Smith: How Can The State's Successful Campaign Finance Law Be So Unpopular?
Now would be a really great time to re-invigorate the state's campaign finance law. Don't bet on it.
Public financing of political campaigns might be one of the most successful good government ideas of all time – and one of the least popular.
The idea was to have the voters – not the fat cats – pay for elections. Candidates and elected officials could stop pandering – or selling out – to those who seek favorable legislation. They’d be free to spend their time passing laws. Imagine that.
The office seekers call the begging for campaign contributions a necessity. Maybe in the current system. But it’s shameful. It’s one of the reasons people say we have the best Congress money can buy.
Public financing would attempt to end the shame. Voters show their determination to end the buying and selling. Those of us willing to seek change would check a box on our tax forms.
But many people choose not to do that – even after success in places like Maryland. Most recently, governor-elect Larry Hogan took the money and won. Del. Heather Mizeur used the money to make her newcomer campaign a force in the Democratic Party’s gubernatorial primary.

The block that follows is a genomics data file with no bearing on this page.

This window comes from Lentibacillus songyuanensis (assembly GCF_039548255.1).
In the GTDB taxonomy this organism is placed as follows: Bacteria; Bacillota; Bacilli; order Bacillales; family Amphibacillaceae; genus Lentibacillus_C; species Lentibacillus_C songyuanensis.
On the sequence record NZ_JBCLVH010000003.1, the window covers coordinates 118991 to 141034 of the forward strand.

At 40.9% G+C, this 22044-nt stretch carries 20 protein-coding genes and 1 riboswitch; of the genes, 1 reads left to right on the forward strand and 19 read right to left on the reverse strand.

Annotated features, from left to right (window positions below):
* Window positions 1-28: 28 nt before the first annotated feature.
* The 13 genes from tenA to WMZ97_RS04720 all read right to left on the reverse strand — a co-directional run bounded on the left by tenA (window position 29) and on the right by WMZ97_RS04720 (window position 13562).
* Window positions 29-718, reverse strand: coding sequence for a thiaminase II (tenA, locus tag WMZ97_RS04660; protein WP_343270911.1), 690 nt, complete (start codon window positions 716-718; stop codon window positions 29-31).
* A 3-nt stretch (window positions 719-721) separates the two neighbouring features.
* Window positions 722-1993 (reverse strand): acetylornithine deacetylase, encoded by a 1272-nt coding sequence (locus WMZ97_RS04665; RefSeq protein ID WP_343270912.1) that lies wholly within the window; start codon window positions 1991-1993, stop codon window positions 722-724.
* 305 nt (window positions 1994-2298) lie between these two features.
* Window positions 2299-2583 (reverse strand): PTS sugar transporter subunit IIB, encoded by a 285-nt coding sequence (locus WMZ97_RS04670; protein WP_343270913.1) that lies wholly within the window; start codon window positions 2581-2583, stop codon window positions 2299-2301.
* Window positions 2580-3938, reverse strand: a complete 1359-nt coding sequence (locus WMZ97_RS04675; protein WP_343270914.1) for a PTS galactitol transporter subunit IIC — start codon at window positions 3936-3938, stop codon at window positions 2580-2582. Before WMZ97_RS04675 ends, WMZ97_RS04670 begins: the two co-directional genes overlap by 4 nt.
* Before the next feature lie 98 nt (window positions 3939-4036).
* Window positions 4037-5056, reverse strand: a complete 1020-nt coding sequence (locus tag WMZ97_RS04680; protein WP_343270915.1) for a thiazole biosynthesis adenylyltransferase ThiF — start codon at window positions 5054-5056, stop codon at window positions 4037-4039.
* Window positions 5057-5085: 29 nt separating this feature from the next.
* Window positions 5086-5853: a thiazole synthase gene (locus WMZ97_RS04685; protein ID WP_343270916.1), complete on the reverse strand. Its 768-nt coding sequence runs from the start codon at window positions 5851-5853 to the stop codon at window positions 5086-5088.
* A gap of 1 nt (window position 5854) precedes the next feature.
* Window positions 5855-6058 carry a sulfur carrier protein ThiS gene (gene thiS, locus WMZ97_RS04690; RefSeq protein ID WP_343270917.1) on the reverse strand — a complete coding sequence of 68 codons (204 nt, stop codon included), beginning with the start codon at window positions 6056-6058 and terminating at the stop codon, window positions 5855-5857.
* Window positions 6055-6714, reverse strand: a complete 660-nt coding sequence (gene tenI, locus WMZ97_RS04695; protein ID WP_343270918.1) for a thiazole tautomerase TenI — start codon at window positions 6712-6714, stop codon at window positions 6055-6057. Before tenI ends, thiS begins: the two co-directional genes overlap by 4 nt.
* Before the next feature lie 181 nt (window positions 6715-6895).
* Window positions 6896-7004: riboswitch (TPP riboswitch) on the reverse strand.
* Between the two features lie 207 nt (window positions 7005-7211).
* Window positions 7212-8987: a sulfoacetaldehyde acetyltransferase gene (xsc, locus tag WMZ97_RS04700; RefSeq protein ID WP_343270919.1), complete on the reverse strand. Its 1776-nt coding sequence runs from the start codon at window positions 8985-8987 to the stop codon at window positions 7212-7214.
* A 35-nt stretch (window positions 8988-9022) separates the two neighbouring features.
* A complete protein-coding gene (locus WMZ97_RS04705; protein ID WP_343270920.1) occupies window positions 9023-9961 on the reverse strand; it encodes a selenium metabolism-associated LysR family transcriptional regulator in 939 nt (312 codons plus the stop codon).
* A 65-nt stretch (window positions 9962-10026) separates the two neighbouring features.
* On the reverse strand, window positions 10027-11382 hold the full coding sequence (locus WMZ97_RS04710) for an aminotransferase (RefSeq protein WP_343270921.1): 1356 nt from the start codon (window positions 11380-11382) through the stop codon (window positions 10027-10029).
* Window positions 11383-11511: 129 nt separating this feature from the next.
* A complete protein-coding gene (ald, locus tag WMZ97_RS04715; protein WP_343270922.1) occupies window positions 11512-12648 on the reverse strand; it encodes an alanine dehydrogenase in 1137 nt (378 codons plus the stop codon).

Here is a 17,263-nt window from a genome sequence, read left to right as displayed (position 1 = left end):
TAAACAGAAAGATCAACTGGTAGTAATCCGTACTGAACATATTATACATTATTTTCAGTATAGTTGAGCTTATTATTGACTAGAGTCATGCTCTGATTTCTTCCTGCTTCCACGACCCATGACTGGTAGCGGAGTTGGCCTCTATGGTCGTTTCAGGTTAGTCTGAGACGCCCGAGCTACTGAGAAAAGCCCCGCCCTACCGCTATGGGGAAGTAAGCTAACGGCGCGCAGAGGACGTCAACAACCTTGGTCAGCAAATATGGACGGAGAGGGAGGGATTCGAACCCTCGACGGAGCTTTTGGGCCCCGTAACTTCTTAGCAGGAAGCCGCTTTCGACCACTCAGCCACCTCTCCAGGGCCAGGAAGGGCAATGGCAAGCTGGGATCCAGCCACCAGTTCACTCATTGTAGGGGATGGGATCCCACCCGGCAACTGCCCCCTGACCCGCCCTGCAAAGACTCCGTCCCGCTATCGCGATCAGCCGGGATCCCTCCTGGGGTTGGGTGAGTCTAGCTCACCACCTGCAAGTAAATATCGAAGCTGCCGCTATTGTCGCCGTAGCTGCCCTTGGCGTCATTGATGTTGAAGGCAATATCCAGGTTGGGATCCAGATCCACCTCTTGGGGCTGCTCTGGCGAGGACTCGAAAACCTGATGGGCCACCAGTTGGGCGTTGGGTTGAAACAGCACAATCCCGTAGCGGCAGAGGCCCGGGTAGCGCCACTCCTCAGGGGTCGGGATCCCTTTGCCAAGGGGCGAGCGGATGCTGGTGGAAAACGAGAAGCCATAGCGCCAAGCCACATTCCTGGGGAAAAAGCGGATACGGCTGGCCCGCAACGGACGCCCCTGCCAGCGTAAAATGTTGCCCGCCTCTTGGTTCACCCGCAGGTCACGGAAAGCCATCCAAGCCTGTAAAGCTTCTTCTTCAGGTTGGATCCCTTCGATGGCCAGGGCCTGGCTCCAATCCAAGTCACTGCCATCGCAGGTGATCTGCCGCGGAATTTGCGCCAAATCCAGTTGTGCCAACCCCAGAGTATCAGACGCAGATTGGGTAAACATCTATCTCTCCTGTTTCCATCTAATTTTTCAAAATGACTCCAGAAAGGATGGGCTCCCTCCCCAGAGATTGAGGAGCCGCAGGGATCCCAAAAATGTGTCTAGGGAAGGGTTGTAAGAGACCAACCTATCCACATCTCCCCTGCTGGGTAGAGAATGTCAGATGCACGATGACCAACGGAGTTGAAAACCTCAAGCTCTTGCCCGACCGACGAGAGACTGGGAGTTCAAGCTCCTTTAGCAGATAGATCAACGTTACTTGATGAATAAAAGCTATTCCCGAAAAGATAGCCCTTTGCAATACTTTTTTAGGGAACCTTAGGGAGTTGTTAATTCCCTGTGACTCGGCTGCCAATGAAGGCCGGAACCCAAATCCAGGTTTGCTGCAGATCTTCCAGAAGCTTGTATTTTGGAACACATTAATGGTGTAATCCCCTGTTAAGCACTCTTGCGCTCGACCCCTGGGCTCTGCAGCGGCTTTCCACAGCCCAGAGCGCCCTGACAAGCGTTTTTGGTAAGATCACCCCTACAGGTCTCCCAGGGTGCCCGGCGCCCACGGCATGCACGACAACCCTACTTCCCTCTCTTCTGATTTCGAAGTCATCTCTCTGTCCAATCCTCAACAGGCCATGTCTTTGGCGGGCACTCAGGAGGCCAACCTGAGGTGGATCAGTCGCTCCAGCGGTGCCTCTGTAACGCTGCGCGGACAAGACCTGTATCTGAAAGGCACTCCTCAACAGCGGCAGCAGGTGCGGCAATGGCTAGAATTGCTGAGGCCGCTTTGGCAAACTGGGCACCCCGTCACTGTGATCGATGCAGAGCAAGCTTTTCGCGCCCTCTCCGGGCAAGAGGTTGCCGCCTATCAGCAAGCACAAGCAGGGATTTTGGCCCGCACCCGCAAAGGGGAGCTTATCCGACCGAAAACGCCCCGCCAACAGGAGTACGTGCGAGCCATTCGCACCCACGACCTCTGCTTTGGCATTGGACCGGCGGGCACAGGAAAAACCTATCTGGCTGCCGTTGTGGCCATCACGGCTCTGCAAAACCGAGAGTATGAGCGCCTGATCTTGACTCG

Democrat Mizeur had $800,000 in public money for her party primary. This was far more than a newcomer might have been able to raise.
Republican Hogan spent a total of $4.3 in the General Election -- $3 million of which came from the public funds. He was outspent by his opponent, Anthony G. Brown, three to one.
What did the voter get other than a new governor? The fund helped Hogan win without as many IOUs. His win put Maryland in range of a two-party system. Good for the democracy.
Finally. if governors, senators and representatives were financed by the taxpayer, maybe they would have time to think of the taxpayer’s concerns.